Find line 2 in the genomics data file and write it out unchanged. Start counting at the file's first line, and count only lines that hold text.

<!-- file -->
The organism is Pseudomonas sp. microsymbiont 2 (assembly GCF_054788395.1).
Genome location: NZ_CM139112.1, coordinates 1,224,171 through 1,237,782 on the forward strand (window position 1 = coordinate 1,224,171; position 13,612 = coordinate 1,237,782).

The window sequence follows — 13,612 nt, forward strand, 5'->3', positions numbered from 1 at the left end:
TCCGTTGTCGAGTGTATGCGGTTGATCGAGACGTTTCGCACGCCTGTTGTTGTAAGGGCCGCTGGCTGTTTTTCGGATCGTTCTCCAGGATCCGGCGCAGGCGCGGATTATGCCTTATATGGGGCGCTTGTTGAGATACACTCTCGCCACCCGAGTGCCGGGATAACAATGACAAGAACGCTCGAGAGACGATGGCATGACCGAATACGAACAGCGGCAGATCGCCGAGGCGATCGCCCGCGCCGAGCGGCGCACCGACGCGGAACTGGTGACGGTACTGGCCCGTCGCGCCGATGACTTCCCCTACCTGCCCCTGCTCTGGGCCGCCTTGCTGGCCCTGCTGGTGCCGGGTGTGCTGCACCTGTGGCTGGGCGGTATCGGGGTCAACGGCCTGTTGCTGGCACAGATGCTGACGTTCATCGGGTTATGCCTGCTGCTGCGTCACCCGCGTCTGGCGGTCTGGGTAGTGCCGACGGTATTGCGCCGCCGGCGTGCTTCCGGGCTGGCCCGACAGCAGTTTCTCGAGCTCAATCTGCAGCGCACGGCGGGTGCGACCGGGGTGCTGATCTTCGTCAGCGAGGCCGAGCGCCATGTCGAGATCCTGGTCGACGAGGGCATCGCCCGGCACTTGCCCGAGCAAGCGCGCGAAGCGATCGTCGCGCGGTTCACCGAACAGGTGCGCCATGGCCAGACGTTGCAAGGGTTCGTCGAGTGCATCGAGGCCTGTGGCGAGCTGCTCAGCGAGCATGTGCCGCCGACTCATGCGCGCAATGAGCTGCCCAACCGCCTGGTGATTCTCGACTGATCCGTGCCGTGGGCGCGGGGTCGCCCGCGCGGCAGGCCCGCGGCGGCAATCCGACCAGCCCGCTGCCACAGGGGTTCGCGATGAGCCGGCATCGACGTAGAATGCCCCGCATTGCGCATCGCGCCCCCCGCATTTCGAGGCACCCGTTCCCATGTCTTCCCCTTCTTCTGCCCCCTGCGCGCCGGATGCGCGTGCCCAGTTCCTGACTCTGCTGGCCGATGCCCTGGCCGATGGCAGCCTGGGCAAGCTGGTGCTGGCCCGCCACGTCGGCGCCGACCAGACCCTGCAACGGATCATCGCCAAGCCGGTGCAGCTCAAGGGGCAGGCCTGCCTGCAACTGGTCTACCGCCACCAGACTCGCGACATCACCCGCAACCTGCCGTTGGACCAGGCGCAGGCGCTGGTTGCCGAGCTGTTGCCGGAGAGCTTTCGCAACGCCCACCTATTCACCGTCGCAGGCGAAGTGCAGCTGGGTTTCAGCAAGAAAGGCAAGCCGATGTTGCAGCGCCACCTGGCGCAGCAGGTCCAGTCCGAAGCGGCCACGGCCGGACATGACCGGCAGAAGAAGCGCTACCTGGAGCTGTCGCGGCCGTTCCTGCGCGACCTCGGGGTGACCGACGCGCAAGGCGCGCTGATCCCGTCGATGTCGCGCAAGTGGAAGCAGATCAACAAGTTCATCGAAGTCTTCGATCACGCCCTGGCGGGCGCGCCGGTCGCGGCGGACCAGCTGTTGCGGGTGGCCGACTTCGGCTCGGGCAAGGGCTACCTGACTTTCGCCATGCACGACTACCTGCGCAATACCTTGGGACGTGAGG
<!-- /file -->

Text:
Genome location: NZ_CM139112.1, coordinates 1,224,171 through 1,237,782 on the forward strand (window position 1 = coordinate 1,224,171; position 13,612 = coordinate 1,237,782).